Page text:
Mona, for you all all others, it might be helpful to tell us what city/state you are in. There could be someone just around your corner that could help you sweetie. I went thru all of this with my Mother. What I learned, and gleaned from reading, is just never argue, try too hard to persuade, etc. If she doesn't want a bath, what's the big deal! Like Marihelen mentioned, I would always wear shorts/t-shirt to bathe my Mom in the shower and had a rubbermaid shower seat for her to sit upon. Several times she mentioned it was embarassing for me to help her on the toilet and to wash her. I would just laugh and remind her that "if I wasn't badly mistaken, she had changed a dirty diaper or two for me, etc." and just gently told her I was doing for her what she used to do for me. When she had the rare angry outbursts, I'd find some way to change the topic, turn the tv on or play some old music to distract her anger and then, she would calm down. Many times, when she could walk, she would go the the locked back door and look at the car in the carport. "That's MY car!" and would try to unlock the door to get to the car. On those times, I would say "Well, let's go for a spin!" Unlock the door and car, strap her in and within just a few miles she was happy and ready to go back home. It is so tiring, I know, to be a caretaker. Especially with this particular disease. It has such unexpected pathways that change quickly. Just go with the flow--agree "You're absolutely right! I understand what you're saying or how you feel......" by the way, do you remember when Aunt Jane was a little girl and (did this or that); anything to get her mind on a different path. The most important thing is to ask for help. Find a support group. Find friends your Mom might remember who will come over for an hour or so and allow you to get out and go get an ice cream cone, or just drive around and scream at the top of your lungs, HA HA. If your Mom attended church, perhaps there are people there that she knows and, IF ASKED!, would be willing to give you a breather. But as far as a bath is concerned, if she doesn' want one, FORGET ABOUT IT! It's causing you useless stress and she could care less. Laugh about it! Please!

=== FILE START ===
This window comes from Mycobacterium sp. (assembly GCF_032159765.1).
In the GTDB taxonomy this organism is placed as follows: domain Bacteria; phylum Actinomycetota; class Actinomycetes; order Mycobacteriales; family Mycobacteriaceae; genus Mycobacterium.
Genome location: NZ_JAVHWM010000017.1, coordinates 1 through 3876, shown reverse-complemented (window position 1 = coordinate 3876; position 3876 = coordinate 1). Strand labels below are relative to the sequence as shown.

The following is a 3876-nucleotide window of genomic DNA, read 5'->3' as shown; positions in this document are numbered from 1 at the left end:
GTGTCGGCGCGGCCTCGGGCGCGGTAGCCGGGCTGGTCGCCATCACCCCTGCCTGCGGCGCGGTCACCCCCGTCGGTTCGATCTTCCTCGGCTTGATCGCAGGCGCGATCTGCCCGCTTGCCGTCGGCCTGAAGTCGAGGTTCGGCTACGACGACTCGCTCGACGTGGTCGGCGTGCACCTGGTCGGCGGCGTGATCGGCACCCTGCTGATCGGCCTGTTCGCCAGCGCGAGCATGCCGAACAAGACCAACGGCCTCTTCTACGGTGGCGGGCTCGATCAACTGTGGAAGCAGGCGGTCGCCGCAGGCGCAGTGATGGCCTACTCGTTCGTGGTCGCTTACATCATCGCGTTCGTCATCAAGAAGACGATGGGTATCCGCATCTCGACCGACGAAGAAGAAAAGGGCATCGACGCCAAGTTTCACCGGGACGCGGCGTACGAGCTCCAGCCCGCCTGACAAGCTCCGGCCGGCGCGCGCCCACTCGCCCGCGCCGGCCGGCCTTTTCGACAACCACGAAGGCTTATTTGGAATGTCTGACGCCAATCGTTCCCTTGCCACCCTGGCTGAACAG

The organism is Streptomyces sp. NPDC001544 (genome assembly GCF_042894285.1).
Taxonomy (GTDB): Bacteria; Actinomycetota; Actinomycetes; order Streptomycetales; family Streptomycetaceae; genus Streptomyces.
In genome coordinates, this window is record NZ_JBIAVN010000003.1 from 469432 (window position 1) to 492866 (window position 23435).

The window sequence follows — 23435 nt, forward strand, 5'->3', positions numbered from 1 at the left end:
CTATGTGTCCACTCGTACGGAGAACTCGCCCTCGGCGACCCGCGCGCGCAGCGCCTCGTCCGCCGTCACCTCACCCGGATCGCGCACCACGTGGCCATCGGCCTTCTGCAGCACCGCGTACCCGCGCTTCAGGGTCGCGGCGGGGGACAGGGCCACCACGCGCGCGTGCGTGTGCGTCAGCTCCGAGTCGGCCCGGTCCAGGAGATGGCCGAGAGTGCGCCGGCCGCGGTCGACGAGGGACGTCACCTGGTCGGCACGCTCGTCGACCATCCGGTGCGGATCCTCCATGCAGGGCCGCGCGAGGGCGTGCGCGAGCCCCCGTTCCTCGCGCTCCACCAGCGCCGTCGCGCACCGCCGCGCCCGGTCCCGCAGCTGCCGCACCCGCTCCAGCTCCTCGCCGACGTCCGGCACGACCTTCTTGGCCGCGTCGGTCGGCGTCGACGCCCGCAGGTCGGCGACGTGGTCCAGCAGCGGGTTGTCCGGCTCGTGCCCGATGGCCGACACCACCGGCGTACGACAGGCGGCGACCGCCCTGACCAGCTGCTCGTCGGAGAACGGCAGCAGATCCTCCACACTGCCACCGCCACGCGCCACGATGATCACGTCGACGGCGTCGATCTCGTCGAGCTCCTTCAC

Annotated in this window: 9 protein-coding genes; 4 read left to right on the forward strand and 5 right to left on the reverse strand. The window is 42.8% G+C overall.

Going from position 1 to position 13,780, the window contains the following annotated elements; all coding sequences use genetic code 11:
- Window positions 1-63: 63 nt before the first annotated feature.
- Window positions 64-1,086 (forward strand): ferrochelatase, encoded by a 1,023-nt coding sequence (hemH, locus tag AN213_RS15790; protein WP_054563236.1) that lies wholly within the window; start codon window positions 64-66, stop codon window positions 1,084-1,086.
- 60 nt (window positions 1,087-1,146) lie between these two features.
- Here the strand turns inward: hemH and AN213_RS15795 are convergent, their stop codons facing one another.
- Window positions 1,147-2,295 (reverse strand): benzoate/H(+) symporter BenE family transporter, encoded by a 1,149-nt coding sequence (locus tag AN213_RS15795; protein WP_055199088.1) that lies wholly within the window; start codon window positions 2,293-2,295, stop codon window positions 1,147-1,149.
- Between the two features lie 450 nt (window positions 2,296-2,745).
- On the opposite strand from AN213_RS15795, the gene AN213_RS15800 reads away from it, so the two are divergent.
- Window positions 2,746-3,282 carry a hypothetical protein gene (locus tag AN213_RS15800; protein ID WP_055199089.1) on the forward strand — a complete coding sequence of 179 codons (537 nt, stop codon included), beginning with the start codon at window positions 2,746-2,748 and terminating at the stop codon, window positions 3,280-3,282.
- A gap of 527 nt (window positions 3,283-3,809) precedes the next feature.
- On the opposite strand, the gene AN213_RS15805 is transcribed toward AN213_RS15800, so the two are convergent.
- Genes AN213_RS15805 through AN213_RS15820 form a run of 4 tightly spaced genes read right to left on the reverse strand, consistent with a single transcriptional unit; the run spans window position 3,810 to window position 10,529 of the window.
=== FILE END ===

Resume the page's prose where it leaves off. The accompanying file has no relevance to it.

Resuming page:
Name: Sue
Location: Redmond
Date: 11/18/2012
Time: 09:06 AM

Comments

Go to Seniorhelpers.com, they have a free video that you can get. It will help you understand why your Mother is acting the way she and what you can do different. Contact a local Senior Helpers for help. All their caregivers are trained these methods, and they focus on what your mother can do.


Name: Marianne
Location: Alabama
Date: 11/18/2012
Time: 08:27 AM

Comments

Caregiver support groups can offer great tips. Also consider hiring a home health agency to come in several times week. Those skilled in working with contrary adults can often work miracles. When the elderly or dementia patient realizes they are losing control, one bit of control they maintain is to say "NO" to whatever is going on.


Name: Ann
Location: Kansas
Date: 11/18/2012
Time: 07:41 AM

Comments

I'm so sorry that this has happened to your mother. It happened to my husband, too. I kept a log of the days he didn't bathe. Six days was the record. Finally i had a male aide accompany him to the 'sitting' shower and he didn't resist. This is not necessarily your mom's problem. it's yours. You have been raised in a culture that values cleanliness and regular bathing. A day w/o some bathing means that the person is "Dirty." They are okay, in their mind's eye. You need to rethink your priorities and decide if you're embarrassed by her behavior/smell or worried that mom might get an infection if she isn't clean. She thinks she's okay. A few days of not bathing won't hurt her. But i know how it probably makes you feel......out of control at the moment. I have only one suggestion that might work, and that's getting into the shower with your mother and have her clean your back, help to wash your hair, whatever. The idea being that You need Her and allow her to be 'in control.' Good luck


Name: Debbie
Location: Windsor Canada
Date: 11/18/2012
Time: 07:27 AM

Comments

Dear Mona Often I found they do feel like they are being bossed around and they are trying to hang on to some remnant of control. To support their need for that and dignity I found the most effective method was to offer two choices both of which you could live with. Do not ask her "Do you want to shower?" because it is a yes no, closed question and one of the options is not one you want to live with. Instead ask do you want shower before breakfast or after? Do you want to wear the red shirt today or the blue? Try and give two acceptable options in as many areas as possible. Be creative. Avoid confrontations where it is win/lose. This should help her feel a little more in charge of herself. I hope this helps. God bless you for caring for your Mom. Pray for wisdom.


Name: Marihelen
Location: Brookings, OR
Date: 11/13/2012
Time: 02:48 PM

Comments

At my last Family Caregiver Support Group, I had a local Alzheimer's/dementia caregiver director talk with us, since it is Alzheimer's Awareness Month, as well as Caregiver Recognition Month. She mentioned that there are many times when she & her caregivers have to dress in shorts & t-shirts to actually shower/bathe with the person to remind them 'how to do it'. Great idea !


Name:
Location:
Date: 11/13/2012
Time: 10:57 AM

Comments

Mona I'm sorry your mom is not cooperating, please join a support group they have great ideas and they will be local. I can't imagine having to deal with that. God Bless you and guide you


Name:
Location:
Date: 11/13/2012
Time: 05:41 AM

Comments

Hi Mona, There is help - please contact the Alzheimer's Association 24 hour help line at 1-800-272-3900. What you are going through, sadly, is not unusual, and I know that they will be of help to you. Also, if possible, try to join a local Alzheimer's Association support group. That will also be of great help to you as a caregiver. Take care, Edie